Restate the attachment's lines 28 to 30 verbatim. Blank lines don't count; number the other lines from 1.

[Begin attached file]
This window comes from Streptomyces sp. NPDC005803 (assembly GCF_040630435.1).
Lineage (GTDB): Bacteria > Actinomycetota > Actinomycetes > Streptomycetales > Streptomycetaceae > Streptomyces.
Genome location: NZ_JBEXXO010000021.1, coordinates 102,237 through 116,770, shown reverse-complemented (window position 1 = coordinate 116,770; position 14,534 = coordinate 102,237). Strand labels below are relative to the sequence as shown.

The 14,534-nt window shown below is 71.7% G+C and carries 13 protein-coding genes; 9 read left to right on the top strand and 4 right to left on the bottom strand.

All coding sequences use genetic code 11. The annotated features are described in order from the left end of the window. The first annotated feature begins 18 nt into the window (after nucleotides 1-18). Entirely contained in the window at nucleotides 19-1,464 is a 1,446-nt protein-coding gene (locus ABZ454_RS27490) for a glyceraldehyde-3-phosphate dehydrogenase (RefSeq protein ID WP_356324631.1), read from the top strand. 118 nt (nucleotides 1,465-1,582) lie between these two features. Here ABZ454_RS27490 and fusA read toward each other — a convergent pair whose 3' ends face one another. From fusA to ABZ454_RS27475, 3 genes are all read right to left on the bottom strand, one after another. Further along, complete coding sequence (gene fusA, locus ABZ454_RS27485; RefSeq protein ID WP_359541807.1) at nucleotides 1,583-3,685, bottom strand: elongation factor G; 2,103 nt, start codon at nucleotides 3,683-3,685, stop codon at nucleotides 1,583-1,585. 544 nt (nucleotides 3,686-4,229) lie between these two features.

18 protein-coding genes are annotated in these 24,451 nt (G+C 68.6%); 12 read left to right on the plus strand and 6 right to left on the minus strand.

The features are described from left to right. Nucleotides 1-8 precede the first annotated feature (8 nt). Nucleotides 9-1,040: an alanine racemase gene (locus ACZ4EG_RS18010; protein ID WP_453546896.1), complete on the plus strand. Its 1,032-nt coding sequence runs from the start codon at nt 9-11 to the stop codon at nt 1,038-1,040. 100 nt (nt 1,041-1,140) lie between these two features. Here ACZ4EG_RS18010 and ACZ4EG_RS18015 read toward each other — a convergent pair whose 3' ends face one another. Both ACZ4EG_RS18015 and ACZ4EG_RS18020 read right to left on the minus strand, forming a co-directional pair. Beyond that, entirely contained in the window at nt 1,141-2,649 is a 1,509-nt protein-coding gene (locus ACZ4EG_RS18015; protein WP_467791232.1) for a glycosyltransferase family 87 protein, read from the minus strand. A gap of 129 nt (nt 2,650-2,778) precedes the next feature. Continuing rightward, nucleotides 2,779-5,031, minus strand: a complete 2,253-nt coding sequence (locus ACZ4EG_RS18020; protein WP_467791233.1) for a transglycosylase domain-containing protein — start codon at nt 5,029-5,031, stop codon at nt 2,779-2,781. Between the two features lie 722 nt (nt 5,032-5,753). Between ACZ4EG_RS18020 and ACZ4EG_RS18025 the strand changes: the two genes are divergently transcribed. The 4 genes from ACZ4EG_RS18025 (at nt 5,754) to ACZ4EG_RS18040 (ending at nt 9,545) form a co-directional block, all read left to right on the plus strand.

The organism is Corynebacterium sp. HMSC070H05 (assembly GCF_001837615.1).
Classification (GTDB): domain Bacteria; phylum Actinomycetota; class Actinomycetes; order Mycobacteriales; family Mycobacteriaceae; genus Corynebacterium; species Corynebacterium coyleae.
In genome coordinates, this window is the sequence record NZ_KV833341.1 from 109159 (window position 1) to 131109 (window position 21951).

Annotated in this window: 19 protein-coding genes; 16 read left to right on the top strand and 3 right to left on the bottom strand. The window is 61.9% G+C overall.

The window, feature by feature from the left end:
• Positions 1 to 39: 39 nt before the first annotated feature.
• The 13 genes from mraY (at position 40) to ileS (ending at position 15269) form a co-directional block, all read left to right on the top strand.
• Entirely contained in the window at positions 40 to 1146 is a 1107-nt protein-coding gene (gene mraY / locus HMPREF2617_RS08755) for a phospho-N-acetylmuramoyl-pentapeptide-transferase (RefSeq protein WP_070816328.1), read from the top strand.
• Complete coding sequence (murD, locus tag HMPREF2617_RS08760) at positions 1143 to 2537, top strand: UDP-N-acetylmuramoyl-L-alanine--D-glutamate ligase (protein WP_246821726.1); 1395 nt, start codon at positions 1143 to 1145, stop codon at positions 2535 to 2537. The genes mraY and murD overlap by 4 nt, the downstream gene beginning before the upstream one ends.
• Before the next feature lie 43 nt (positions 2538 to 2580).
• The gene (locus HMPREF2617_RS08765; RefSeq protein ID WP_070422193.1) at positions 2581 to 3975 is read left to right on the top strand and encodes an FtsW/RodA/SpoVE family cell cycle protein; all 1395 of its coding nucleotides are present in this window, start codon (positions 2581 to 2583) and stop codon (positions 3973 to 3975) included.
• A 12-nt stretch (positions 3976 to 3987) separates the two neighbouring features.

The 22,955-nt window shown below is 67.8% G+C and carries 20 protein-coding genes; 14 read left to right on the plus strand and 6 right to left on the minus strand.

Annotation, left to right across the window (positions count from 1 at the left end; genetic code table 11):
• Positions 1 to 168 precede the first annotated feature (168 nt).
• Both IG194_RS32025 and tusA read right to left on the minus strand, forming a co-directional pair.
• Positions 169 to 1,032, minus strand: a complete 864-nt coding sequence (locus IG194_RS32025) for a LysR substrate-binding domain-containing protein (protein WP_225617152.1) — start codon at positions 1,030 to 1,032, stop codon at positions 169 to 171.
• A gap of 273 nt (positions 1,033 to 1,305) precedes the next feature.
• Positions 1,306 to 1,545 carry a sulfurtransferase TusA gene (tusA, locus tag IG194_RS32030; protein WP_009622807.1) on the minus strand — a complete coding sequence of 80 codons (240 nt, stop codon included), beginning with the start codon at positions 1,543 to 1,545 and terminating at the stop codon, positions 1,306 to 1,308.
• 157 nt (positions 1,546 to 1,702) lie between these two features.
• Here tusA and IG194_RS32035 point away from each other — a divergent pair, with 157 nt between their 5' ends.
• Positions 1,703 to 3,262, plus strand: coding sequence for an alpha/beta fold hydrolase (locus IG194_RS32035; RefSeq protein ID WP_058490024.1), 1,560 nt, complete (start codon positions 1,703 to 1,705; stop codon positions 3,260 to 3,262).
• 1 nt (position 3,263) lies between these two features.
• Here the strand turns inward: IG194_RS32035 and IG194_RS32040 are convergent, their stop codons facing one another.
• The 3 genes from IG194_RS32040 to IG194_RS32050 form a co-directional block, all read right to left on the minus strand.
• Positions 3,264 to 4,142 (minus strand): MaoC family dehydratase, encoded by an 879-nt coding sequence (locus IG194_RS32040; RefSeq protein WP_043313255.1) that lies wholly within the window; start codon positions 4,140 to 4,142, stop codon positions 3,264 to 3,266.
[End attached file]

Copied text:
• Here tusA and IG194_RS32035 point away from each other — a divergent pair, with 157 nt between their 5' ends.
• Positions 1,703 to 3,262, plus strand: coding sequence for an alpha/beta fold hydrolase (locus IG194_RS32035; RefSeq protein ID WP_058490024.1), 1,560 nt, complete (start codon positions 1,703 to 1,705; stop codon positions 3,260 to 3,262).
• 1 nt (position 3,263) lies between these two features.